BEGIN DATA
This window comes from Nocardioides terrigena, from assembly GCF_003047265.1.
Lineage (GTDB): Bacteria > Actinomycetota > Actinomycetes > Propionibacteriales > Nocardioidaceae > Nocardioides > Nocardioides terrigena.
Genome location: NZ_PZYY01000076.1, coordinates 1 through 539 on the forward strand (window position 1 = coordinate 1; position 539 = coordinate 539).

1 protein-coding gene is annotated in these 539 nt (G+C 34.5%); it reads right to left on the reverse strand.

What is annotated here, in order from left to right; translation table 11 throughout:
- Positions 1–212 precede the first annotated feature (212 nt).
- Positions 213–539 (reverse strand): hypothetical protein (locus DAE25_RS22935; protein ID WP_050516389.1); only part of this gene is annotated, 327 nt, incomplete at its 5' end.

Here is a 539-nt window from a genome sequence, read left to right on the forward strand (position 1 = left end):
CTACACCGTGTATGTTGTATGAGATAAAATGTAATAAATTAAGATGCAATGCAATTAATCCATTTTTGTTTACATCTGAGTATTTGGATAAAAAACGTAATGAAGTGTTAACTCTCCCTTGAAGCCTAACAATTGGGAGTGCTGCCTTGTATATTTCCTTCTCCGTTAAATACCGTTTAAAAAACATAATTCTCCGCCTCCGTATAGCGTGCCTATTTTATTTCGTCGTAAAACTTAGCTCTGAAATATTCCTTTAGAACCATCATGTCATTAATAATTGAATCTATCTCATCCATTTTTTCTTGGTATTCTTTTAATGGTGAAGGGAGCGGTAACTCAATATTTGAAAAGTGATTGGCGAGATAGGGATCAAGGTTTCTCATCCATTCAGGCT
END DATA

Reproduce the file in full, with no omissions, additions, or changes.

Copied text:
This window comes from Nocardioides terrigena, from assembly GCF_003047265.1.
Lineage (GTDB): Bacteria > Actinomycetota > Actinomycetes > Propionibacteriales > Nocardioidaceae > Nocardioides > Nocardioides terrigena.
Genome location: NZ_PZYY01000076.1, coordinates 1 through 539 on the forward strand (window position 1 = coordinate 1; position 539 = coordinate 539).

1 protein-coding gene is annotated in these 539 nt (G+C 34.5%); it reads right to left on the reverse strand.

What is annotated here, in order from left to right; translation table 11 throughout:
- Positions 1–212 precede the first annotated feature (212 nt).
- Positions 213–539 (reverse strand): hypothetical protein (locus DAE25_RS22935; protein ID WP_050516389.1); only part of this gene is annotated, 327 nt, incomplete at its 5' end.

Here is a 539-nt window from a genome sequence, read left to right on the forward strand (position 1 = left end):
CTACACCGTGTATGTTGTATGAGATAAAATGTAATAAATTAAGATGCAATGCAATTAATCCATTTTTGTTTACATCTGAGTATTTGGATAAAAAACGTAATGAAGTGTTAACTCTCCCTTGAAGCCTAACAATTGGGAGTGCTGCCTTGTATATTTCCTTCTCCGTTAAATACCGTTTAAAAAACATAATTCTCCGCCTCCGTATAGCGTGCCTATTTTATTTCGTCGTAAAACTTAGCTCTGAAATATTCCTTTAGAACCATCATGTCATTAATAATTGAATCTATCTCATCCATTTTTTCTTGGTATTCTTTTAATGGTGAAGGGAGCGGTAACTCAATATTTGAAAAGTGATTGGCGAGATAGGGATCAAGGTTTCTCATCCATTCAGGCT